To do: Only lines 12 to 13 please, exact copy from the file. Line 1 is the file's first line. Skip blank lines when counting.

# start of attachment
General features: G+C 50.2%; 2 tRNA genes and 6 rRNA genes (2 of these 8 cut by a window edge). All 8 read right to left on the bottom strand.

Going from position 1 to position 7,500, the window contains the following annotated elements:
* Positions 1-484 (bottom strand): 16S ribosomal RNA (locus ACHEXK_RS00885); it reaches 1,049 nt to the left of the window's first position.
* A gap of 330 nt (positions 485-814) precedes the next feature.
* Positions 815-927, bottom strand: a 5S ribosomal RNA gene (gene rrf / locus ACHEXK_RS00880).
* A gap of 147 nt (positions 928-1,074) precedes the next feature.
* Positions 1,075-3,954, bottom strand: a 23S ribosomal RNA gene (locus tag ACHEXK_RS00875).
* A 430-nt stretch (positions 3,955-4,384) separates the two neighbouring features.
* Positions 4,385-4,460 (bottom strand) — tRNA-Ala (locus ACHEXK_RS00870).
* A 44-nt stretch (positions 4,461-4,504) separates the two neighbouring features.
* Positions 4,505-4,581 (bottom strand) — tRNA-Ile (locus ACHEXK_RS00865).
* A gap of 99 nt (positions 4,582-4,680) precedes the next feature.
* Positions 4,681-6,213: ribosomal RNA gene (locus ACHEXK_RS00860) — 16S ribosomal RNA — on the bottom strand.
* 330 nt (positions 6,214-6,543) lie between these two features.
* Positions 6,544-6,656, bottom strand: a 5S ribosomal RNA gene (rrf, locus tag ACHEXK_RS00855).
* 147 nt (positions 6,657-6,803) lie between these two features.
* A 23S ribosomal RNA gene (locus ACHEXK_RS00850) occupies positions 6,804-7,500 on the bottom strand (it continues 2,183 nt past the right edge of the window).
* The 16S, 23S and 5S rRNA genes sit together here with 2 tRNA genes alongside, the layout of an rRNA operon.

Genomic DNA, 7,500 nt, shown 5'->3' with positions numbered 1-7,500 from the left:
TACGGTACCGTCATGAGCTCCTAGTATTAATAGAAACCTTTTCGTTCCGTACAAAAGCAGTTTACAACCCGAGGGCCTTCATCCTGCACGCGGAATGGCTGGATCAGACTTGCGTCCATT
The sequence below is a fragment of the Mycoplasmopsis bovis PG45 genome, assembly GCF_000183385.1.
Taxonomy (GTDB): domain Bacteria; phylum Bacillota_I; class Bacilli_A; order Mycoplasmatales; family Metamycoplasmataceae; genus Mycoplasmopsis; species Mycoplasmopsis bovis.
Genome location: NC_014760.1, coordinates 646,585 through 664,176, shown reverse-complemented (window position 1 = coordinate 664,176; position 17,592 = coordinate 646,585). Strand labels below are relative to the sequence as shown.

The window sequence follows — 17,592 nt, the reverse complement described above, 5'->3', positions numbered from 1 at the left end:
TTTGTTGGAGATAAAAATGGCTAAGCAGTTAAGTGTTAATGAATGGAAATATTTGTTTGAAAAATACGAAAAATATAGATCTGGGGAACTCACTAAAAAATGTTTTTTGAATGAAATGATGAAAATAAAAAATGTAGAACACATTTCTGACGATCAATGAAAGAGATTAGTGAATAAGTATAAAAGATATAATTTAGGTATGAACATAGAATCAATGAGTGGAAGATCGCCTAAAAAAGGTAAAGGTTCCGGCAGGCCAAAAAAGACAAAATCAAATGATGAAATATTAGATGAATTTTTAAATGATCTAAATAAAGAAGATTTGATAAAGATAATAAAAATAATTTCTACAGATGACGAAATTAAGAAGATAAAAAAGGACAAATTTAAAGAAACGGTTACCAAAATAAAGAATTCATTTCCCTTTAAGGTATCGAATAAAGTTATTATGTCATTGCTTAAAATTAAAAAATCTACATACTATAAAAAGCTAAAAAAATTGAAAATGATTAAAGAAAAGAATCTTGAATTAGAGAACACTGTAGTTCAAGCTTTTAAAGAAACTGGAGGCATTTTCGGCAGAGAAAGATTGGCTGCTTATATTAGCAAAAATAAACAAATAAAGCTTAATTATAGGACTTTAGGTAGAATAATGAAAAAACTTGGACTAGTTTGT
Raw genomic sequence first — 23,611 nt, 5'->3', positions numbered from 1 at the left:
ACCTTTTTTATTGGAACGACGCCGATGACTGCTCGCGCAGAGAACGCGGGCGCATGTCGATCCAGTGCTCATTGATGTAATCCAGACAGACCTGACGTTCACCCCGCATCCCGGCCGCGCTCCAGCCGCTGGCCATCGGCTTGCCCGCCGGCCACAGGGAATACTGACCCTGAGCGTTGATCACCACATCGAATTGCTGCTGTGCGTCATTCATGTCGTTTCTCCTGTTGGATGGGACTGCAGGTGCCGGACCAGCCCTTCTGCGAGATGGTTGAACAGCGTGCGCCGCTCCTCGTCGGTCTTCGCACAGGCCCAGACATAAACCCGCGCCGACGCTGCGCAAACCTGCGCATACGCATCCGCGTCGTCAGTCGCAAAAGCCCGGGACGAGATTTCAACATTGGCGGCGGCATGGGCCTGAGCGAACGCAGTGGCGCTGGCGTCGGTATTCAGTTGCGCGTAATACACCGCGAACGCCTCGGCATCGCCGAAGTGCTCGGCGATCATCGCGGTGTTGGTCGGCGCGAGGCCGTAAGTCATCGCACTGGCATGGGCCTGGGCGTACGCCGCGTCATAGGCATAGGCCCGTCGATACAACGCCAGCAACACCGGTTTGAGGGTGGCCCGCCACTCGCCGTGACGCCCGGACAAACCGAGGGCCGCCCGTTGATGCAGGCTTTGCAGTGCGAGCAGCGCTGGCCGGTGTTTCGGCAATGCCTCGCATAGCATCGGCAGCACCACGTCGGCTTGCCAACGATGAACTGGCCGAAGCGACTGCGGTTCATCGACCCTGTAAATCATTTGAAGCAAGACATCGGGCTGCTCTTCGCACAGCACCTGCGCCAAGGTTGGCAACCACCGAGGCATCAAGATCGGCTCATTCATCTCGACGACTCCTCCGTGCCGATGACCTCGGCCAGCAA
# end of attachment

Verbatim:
* A gap of 99 nt (positions 4,582-4,680) precedes the next feature.
* Positions 4,681-6,213: ribosomal RNA gene (locus ACHEXK_RS00860) — 16S ribosomal RNA — on the bottom strand.